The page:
Albertsons Faces Privacy Lawsuit

(September 14, 2004) Two affiliated consumer advocacy organizations in San Diego have filed a lawsuit against supermarket chain Albertsons Inc., alleging violations of patient health privacy under California laws.

Boise, Idaho-based Albertsons operates more than 2,500 stores in 37 states under the names Albertsons, Jewel-Osco, Acme, Albertsons-Osco, Albertsons-Sav-on, Sav-on Drugs, Osco Drug, Super Saver, Shaw's and Star Market.

The suit alleges Albertsons, on behalf of 16 pharmaceutical manufacturers named as co-defendants, improperly used identifiable information from prescriptions to send mail to or call patients reminding them to refill their prescriptions, or suggesting alternative medications. The Utility Consumers Action Network and The Privacy Rights Clearinghouse filed the suit, available at

In a press release, Albertsons disputed the allegations, saying it never has sold patient data and pledging a vigorous defense.

Albertsons did not share patient data with the drug companies--which paid for and helped design the solicitations, says Jeffrey Krinsk, counsel to the plaintiffs and a partner in the San Diego-based law firm Finkelstein & Krinsk. But the use of the data for marketing purposes without patient authorization is prohibited under California privacy laws, he adds.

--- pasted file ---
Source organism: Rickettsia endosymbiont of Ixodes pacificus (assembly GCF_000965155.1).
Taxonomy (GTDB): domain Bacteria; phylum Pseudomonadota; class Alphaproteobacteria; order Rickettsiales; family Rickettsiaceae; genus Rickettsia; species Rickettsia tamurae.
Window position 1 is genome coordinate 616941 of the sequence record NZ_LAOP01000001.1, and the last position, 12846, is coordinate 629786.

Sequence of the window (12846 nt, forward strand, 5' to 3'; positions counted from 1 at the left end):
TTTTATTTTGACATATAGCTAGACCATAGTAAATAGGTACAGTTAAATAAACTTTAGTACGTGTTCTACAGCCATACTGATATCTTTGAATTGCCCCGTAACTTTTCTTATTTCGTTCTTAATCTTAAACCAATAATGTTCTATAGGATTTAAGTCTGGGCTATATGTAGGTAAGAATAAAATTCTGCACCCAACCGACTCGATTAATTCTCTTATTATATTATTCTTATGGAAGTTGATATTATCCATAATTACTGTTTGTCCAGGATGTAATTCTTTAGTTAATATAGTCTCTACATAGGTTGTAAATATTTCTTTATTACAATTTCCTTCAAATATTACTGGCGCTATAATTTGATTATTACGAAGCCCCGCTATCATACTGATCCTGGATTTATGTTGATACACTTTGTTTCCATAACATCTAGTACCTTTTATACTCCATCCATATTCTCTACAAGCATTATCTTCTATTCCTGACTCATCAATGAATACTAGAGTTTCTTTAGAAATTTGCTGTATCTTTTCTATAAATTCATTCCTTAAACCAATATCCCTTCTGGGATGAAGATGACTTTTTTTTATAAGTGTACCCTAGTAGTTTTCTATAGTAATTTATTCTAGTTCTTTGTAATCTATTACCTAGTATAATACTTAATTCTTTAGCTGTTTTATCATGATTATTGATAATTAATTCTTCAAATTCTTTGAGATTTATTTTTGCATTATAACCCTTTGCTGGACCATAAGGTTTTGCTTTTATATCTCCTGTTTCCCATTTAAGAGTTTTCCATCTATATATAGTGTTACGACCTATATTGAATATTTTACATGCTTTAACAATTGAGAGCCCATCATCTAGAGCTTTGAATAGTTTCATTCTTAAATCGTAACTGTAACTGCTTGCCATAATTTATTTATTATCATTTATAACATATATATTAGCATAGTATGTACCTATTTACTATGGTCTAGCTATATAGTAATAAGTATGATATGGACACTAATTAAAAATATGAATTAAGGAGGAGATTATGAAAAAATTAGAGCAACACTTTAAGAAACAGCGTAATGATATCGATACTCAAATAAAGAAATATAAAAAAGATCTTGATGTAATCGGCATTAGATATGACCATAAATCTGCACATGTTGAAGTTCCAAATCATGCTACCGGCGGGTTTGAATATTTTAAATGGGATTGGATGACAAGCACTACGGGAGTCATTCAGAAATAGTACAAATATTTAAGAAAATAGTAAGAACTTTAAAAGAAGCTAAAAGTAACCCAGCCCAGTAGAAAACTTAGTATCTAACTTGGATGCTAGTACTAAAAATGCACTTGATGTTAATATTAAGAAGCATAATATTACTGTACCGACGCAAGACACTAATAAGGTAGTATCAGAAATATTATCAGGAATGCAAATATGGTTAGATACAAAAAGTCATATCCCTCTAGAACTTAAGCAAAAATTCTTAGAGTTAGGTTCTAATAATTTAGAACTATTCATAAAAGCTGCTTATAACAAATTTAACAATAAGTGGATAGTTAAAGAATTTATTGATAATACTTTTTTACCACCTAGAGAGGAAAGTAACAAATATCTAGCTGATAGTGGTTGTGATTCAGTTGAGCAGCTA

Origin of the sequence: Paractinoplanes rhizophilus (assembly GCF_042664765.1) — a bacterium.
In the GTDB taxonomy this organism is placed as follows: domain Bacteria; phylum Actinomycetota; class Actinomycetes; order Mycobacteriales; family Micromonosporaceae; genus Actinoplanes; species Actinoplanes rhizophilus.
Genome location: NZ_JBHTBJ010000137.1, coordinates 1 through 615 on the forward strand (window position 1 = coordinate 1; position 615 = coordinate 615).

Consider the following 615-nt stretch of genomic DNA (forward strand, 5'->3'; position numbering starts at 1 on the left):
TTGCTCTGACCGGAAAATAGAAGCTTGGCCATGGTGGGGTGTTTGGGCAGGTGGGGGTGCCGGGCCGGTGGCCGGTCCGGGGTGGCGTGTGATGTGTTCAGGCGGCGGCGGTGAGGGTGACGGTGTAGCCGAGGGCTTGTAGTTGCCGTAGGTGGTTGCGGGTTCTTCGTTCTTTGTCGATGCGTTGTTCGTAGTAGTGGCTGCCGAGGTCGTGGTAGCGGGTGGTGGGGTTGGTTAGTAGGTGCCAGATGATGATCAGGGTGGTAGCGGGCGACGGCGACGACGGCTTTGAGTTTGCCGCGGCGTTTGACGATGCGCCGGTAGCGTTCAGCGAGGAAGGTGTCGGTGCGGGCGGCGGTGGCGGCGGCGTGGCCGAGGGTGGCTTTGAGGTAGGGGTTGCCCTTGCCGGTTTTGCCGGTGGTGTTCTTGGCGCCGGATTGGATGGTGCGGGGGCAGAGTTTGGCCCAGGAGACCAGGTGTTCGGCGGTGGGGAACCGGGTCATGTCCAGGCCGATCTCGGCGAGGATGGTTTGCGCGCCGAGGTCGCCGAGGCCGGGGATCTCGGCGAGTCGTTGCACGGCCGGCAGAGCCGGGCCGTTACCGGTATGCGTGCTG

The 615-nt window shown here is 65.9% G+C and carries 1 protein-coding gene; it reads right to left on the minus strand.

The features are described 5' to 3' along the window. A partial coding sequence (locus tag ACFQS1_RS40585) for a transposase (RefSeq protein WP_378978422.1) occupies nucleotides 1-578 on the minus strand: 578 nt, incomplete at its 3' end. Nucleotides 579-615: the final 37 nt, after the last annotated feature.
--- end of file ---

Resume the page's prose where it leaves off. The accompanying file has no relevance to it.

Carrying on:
The lawsuit, filed in California Superior Court, asks that Albertsons be ordered to stop the marketing program and return to customers the funds it has received from pharmaceutical firms under the program.

The lawsuit does not seek protections or remedies under the federal HIPAA privacy rule. Plaintiffs elected to sue under California's more stringent privacy laws, Krinsk says.

Krinsk says he will argue that the court's jurisdiction applies to all Albertsons stores that participate in the marketing program regardless of their location because the telephone calls originate from California and thus are regulated under that state's laws. Most of the letters have not originated from California, and it will be up to the court to decide if letters sent outside the state are subject to the jurisdiction of the court, he adds.

Posted to HIPAAcomply 9/15/04